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Crossing the Border from Pennsic
By Master Hector of the Black Height

A number of years ago I worked as an Immigration officer at Pearson International Airport. Having just returned from my summer vacation, a week at the Pennsic War in Butler County, Pennsylvania, I was given an easy day and was assigned to the Immigration office overlooking the Customs hall that accepted cross-border passengers just flown in from the United States. A flight came through, and one passenger was referred in to me by Customs; he had no ID proving his claim of Canadian citizenship. This was a tall man in his early- to mid-twenties, with a beard, longish hair, glasses and, hanging around his neck, a Pennsic War medallion, the type issued to each Pennsic pilgrim on arrival at the event.

I asked the gentlemen a few questions and rapidly became convinced he was a Canadian who had been silly and left his ID at home. I asked him a couple more questions, including “Why were you in the United States?”

His reply: “I was visiting friends in Indiana.” Hmmm…

A few more questions, then I asked, “How long were you in Pennsylvania?” He was somewhat taken aback and responded “About five days.” A few more questions, and then “When did you arrive in Butler County?” He was even more taken aback, and replied “Er, last Wednesday.”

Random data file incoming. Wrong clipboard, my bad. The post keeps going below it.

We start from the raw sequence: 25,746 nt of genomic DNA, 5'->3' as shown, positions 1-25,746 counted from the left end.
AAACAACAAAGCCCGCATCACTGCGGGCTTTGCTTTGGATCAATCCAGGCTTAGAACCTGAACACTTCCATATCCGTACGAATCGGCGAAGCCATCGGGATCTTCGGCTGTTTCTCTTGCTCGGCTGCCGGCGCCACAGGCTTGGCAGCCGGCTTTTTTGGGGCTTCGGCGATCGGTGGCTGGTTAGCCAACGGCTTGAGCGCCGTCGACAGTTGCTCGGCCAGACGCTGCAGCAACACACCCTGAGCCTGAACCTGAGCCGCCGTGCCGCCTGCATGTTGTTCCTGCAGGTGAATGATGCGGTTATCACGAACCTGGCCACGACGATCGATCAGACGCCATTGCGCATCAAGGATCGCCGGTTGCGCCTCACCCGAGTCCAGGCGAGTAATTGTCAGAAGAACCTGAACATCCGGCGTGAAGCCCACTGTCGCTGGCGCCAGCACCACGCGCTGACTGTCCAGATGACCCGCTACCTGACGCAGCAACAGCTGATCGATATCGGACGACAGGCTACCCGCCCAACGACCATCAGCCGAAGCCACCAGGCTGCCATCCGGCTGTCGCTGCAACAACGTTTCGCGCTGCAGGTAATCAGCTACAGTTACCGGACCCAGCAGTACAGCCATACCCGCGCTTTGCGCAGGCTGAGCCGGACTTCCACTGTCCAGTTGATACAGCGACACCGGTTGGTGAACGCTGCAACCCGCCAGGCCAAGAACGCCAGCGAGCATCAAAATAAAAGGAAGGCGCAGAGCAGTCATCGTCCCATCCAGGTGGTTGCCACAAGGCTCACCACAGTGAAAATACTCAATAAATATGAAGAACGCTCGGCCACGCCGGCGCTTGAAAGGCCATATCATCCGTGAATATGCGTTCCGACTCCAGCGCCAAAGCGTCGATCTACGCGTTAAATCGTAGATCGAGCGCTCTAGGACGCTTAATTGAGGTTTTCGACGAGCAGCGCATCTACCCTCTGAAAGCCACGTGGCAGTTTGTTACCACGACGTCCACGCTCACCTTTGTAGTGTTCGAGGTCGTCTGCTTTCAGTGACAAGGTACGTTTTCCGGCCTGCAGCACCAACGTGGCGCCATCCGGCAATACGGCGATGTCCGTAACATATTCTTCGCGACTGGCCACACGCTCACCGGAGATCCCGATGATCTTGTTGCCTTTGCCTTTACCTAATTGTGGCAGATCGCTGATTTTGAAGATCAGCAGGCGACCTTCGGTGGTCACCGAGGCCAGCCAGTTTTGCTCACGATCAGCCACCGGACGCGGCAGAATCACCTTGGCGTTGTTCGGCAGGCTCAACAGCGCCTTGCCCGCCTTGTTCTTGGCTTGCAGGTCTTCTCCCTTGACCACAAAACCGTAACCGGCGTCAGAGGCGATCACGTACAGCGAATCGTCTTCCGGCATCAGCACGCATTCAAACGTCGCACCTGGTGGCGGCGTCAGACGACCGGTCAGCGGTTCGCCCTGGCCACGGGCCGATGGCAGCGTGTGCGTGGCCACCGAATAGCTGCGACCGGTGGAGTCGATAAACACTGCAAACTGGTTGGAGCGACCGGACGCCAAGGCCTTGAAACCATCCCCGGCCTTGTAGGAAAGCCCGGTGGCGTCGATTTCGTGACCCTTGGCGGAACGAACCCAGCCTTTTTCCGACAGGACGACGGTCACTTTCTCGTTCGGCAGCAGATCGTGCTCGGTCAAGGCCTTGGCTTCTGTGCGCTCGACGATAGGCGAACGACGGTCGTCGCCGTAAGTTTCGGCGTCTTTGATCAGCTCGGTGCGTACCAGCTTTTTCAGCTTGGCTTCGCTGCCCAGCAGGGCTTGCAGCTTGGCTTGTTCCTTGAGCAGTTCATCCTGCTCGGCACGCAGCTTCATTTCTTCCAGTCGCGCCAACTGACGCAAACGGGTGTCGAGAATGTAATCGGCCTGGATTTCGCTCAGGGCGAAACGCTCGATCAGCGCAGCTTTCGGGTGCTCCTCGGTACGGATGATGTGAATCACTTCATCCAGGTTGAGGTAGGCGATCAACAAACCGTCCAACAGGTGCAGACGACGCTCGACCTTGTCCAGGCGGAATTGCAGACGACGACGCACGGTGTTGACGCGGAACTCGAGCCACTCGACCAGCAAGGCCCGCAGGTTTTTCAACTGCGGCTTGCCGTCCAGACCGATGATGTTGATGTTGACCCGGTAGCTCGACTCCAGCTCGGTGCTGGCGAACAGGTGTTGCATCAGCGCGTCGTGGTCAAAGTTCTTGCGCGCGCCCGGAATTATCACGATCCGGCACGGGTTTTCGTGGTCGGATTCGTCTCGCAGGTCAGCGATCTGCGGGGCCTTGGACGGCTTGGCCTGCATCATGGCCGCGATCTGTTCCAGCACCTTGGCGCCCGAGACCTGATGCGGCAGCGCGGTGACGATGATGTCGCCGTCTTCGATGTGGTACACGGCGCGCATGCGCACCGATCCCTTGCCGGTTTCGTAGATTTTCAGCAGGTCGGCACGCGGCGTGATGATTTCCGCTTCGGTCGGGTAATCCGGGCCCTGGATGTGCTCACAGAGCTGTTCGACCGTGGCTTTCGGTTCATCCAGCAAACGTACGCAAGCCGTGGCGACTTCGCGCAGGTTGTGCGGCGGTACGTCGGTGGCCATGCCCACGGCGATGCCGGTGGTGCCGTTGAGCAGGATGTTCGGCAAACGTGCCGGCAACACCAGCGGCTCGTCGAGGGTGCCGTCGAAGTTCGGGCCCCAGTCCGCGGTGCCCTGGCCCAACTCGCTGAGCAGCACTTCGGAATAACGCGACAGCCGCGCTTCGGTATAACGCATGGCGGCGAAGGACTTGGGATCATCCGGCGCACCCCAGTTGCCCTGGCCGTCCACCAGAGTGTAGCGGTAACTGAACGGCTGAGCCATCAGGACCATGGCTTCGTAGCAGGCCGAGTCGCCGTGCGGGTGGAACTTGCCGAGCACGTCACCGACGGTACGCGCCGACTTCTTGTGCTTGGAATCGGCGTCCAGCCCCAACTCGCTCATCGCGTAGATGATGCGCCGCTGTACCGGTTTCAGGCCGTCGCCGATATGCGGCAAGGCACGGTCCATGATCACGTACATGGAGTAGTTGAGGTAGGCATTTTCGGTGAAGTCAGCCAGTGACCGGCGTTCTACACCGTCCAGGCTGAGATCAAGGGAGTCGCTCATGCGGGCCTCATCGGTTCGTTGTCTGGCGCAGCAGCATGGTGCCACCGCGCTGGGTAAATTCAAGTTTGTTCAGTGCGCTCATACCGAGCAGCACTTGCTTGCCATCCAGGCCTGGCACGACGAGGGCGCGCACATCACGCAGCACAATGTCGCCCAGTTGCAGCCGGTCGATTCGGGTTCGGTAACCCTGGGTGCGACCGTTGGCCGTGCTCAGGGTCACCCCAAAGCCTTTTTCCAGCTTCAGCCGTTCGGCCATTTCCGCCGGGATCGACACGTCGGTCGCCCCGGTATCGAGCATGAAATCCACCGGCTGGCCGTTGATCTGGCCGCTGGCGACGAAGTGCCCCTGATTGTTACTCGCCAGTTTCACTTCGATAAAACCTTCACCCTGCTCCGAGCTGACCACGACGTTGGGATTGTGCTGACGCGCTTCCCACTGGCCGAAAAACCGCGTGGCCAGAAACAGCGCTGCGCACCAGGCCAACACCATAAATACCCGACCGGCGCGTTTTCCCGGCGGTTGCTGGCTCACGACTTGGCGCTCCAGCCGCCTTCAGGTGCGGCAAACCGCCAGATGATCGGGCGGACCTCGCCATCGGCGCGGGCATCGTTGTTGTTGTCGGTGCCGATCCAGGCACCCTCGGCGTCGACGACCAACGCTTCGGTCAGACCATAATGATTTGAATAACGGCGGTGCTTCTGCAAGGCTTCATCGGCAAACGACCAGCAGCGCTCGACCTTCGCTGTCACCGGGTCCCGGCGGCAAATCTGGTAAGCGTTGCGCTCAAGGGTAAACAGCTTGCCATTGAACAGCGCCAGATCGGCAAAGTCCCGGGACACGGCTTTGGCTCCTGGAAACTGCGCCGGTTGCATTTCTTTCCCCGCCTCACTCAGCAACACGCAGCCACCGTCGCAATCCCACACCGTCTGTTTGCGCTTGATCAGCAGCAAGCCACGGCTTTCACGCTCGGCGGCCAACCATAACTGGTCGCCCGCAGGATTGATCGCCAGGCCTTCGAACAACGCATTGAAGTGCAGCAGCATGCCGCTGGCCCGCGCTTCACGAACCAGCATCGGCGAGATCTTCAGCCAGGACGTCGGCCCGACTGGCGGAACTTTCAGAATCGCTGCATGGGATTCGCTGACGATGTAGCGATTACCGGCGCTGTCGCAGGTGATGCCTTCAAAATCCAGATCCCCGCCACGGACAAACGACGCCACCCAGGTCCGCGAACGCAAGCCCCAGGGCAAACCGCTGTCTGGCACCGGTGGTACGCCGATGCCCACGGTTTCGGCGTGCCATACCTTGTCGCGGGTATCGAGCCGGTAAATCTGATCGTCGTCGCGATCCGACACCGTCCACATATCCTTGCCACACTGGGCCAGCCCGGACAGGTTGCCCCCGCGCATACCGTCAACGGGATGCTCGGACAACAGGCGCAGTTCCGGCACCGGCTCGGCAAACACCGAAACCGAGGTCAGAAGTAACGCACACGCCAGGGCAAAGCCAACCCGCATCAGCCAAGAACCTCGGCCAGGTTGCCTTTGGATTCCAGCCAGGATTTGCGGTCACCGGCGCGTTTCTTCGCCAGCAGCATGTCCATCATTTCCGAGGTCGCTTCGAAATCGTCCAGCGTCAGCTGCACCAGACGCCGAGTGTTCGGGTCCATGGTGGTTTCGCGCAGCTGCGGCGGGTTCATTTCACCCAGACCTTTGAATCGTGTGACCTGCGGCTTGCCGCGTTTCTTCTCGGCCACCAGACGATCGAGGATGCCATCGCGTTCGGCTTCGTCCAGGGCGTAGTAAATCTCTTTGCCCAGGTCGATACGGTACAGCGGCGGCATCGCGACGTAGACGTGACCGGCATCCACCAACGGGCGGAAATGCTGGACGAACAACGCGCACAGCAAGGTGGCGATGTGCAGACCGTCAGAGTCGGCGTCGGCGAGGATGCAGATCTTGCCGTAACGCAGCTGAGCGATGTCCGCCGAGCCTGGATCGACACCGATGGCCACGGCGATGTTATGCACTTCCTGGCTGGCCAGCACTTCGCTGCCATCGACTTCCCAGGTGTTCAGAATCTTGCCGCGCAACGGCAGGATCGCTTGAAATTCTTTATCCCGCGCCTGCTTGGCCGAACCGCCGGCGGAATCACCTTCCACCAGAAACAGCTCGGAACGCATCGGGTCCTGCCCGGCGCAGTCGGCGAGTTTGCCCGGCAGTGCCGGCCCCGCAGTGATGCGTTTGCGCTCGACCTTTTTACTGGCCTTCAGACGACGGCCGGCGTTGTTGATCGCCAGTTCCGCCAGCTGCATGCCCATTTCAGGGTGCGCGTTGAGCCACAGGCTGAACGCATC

A couple more questions, then I pointed directly at the Pennsic medallion and asked “What’s the number on that?” He looked down and read off “2,709” (or whatever).

I looked off into space for a minute, mumbled “2,709, last Wednesday, five days in Pennsylvania…” and then looked at the gentleman and said “That’s about right. You may go.”

The gentlemen went off to get his luggage without a word. To the best of my recollection I never saw him again. If he ever reads this, I owe him a drink for giving me a story I’ve dined out on for several years now. If not, there’s one poor soul out there who knows the Canadian Government knows absolutely EVERYTHING about him.